In October a joint statement on access to e-book and e-textbook content was published by SCONUL in conjunction with the Chartered Institute of Library and Information Professionals (CILIP), the #ebooksSOS campaign, Jisc, the National Acquisitions Group (NAG), Research Libraries UK (RLUK) and the UK purchasing consortia APUC and SUPC. The statement calls for: “immediate action by publishers and aggregators to introduce more sustainable and affordable pricing models for e-books and e-textbooks.”
We support this welcome call for action, which highlights the urgent need “to influence policy so that students and teachers in UK higher and further education can gain equitable and sustainable access to e-books, e-textbooks”.
Openness is one of the Association's core values and we have long supported the Open Education movement, which seeks to build on the opportunities afforded by digital technology and communication as an important driver for the wider and more effective use of Learning Technology. In turn, the expertise of Learning Technology practitioners has a key role to play in enabling and promoting the widespread adoption of open educational practices, including the creation and use of open educational resources (OER) such as open textbooks, which help to address barriers and inequalities faced by staff and students.
Three years ago we issued a Call to Action for policy makers to place Open Education at the heart of (digital) education provision – and the past 18 months have shown how important open practice is for scaling up learning and teaching.
ALT’s Open Education Special Interest Group welcomes the attention being drawn to the barriers to access but would like to see a commitment to increasing open access to publications whether in print or online. The recent pivot online has illustrated real inequalities and a failure to grasp the barriers facing staff and students. We would also welcome greater incentives to support staff who are willing to publish openly and adopt Creative Commons licences. A sector-wide push is needed to help raise awareness of managing intellectual property online if our learners and staff are to contribute to the knowledge creation and sharing necessary to meet the challenges of the 21st century and beyond.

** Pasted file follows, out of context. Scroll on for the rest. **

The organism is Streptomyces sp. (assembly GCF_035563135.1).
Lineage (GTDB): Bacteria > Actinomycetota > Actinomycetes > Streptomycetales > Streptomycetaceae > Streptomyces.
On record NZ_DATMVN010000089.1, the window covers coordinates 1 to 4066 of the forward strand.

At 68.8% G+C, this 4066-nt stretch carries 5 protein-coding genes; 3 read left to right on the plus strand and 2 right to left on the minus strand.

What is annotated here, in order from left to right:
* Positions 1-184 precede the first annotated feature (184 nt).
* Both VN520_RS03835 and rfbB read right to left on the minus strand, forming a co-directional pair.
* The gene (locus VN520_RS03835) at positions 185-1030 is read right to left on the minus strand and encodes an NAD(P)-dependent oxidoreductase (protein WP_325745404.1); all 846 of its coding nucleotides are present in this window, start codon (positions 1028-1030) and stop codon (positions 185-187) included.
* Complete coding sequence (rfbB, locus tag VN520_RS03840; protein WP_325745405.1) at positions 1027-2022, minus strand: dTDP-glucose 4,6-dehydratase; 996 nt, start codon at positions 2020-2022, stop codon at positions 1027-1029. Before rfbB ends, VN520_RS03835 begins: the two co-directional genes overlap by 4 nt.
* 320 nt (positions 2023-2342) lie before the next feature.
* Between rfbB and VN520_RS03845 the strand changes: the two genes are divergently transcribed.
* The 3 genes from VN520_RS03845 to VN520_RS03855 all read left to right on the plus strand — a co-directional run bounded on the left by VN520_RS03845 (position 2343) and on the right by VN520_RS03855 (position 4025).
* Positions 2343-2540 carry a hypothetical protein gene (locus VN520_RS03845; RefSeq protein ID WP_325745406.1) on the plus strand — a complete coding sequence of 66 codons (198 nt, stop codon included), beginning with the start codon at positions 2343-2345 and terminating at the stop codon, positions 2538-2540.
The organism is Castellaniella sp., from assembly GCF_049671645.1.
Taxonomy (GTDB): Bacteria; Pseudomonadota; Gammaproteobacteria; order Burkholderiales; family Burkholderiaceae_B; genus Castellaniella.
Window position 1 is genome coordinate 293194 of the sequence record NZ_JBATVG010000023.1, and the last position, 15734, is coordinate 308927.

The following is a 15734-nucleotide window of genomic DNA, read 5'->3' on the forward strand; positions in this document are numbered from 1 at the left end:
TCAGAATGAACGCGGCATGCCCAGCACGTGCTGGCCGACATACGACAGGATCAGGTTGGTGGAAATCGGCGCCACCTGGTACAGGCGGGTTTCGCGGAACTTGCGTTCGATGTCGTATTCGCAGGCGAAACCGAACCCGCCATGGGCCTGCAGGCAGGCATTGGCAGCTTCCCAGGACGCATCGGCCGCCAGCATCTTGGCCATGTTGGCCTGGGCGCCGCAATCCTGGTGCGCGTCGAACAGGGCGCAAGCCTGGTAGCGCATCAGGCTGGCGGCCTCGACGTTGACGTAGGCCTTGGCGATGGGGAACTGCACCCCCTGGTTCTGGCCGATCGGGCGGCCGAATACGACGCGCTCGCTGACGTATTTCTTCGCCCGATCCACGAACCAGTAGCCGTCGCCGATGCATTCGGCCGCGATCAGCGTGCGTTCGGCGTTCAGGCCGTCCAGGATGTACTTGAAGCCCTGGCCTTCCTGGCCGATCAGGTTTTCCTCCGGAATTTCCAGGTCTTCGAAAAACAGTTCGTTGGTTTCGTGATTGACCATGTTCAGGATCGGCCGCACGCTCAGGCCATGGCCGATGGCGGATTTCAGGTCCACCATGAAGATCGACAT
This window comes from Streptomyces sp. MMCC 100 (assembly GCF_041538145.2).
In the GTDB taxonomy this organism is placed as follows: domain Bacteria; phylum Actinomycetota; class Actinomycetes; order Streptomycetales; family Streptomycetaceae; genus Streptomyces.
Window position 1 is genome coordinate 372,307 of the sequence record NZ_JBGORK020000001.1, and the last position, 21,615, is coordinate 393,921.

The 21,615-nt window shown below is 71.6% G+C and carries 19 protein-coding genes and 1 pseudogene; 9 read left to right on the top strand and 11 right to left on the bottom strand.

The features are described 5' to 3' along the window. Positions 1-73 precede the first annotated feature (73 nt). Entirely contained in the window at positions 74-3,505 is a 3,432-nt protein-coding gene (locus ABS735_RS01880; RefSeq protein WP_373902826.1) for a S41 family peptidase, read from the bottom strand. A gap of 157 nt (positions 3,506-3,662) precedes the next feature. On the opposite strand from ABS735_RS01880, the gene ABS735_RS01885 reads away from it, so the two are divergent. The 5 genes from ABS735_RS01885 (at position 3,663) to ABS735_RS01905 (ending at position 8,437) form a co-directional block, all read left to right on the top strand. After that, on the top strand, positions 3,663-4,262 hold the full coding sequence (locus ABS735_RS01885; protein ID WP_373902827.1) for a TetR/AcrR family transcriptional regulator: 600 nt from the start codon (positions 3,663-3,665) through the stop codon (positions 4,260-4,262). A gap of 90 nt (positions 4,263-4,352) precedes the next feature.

ALT’s Copyright and Online Learning Special Interest Group was specifically created during the pandemic as a response to the many challenges that copyright and licensing restrictions were causing. We want to highlight that access to core readings during the pandemic has been possible through immense efforts from librarians particularly in academic libraries who have gone over and above to find solutions to ensuring students' studies are not interrupted - whether it's through negotiations with publishers or through developing their understanding of what copyright exceptions allow.
As part of ALT’s annual Open Education Conference in April, we brought together hundreds of professionals from across the globe showcasing evidence on a global scale of how much impact open education policy and OER have, from saving students millions buying expensive textbooks to enabling educators to share resources and content.
We widened our discussion in Wonkhe, and the recent joint statement by sector bodies strengthens our view that the time for open educational resources is now.
Representing 3,500 Learning Technology professionals from across sectors we look forward to contributing our expertise to the work ahead, including adding to the ethical debate about decolonisation, OER creation and dissemination, and the ALT Framework for Ethical Learning Technology. ALT is committed to continuing to collaborate with other organisations to progress these urgent issues.